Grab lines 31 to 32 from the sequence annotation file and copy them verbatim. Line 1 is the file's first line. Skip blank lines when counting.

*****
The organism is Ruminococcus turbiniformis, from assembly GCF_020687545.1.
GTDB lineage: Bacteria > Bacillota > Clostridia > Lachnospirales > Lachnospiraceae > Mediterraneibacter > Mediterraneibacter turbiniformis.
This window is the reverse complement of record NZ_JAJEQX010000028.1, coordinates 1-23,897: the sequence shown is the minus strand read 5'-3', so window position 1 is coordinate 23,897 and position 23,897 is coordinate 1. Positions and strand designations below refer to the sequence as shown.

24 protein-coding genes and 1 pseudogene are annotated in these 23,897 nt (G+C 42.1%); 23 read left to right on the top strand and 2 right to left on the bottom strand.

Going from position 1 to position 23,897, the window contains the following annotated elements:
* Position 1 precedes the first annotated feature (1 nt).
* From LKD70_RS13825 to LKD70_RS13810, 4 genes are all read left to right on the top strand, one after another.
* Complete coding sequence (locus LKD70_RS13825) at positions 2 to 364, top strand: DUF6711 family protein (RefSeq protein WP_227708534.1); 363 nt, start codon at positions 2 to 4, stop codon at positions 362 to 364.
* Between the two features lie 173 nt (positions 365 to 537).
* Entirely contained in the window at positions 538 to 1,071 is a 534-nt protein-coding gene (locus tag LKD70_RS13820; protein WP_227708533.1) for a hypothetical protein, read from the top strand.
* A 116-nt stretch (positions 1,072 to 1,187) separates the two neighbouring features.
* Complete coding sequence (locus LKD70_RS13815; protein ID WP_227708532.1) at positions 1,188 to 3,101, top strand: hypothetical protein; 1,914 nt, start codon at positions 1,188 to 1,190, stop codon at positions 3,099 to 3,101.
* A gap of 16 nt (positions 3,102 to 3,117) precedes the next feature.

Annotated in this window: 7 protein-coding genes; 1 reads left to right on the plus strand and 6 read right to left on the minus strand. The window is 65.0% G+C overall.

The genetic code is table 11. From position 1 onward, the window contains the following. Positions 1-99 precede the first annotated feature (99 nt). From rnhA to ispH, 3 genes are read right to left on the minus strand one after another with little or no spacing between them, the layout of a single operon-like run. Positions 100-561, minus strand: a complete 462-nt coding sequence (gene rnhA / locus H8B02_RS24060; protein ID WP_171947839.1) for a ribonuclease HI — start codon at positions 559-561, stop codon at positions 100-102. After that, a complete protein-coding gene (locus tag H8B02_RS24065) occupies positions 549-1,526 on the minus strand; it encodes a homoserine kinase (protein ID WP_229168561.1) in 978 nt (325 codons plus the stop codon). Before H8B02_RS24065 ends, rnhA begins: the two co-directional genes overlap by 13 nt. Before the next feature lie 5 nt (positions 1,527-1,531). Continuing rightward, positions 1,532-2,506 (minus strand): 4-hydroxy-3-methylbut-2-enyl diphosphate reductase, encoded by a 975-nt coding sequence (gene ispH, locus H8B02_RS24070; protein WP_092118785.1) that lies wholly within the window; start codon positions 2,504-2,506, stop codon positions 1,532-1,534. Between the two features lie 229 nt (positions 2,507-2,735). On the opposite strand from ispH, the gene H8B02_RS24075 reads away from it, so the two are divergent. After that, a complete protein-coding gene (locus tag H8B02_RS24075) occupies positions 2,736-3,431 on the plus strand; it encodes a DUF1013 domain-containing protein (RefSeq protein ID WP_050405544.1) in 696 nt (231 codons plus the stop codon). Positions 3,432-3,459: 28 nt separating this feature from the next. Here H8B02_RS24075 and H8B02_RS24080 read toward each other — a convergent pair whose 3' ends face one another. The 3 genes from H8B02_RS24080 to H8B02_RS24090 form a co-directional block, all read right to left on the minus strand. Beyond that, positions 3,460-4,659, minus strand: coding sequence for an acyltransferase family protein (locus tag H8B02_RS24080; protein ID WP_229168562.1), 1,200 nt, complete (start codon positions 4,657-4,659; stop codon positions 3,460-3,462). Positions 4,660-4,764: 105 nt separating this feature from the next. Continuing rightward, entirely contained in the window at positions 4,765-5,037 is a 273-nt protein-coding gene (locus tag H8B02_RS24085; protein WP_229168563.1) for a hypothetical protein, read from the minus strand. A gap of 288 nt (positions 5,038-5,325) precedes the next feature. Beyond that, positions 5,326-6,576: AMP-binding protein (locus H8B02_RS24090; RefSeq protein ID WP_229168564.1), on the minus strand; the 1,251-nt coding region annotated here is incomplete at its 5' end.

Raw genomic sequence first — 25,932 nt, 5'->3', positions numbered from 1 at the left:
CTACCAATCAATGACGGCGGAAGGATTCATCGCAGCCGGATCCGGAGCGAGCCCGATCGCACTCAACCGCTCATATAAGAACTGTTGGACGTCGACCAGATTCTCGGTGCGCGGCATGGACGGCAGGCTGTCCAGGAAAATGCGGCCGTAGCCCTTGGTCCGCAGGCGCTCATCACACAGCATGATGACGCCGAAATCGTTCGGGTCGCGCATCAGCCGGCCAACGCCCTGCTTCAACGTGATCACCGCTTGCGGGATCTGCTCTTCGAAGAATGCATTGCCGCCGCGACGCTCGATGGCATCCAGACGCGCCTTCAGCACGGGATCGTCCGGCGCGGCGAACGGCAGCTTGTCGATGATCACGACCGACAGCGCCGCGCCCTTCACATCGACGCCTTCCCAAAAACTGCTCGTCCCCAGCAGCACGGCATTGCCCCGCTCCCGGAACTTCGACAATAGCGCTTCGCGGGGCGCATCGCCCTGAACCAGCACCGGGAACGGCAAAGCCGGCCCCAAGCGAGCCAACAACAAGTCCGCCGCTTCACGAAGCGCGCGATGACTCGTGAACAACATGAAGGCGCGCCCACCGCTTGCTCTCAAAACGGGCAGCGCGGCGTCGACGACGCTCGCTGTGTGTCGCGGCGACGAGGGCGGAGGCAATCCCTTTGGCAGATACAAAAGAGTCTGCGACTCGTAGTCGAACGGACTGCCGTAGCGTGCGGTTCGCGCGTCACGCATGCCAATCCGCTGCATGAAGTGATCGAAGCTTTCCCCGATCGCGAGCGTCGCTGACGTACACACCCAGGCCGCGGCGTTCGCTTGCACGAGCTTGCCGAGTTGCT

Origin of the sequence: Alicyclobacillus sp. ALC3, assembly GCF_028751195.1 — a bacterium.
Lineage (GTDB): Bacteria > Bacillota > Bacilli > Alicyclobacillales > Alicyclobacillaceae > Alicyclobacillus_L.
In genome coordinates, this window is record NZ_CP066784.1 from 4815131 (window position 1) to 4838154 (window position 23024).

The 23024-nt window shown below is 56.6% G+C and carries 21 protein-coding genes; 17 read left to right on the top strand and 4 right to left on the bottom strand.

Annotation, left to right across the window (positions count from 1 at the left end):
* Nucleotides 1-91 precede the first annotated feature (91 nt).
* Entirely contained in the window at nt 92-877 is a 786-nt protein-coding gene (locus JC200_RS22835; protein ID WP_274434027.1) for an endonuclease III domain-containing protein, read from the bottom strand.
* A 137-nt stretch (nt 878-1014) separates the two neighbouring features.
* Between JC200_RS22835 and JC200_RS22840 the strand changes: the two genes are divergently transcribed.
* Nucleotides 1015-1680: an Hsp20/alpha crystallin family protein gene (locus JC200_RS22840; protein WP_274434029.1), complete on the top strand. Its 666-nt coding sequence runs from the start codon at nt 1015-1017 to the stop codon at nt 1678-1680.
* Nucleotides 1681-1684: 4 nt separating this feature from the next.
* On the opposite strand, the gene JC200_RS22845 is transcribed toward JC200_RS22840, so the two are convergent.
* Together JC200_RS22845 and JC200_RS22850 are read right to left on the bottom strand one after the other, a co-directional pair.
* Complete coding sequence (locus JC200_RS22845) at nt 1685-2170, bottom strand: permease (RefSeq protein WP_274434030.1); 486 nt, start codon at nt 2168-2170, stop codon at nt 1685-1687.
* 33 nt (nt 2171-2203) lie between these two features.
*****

* Complete coding sequence (locus JC200_RS22845) at nt 1685-2170, bottom strand: permease (RefSeq protein WP_274434030.1); 486 nt, start codon at nt 2168-2170, stop codon at nt 1685-1687.
* 33 nt (nt 2171-2203) lie between these two features.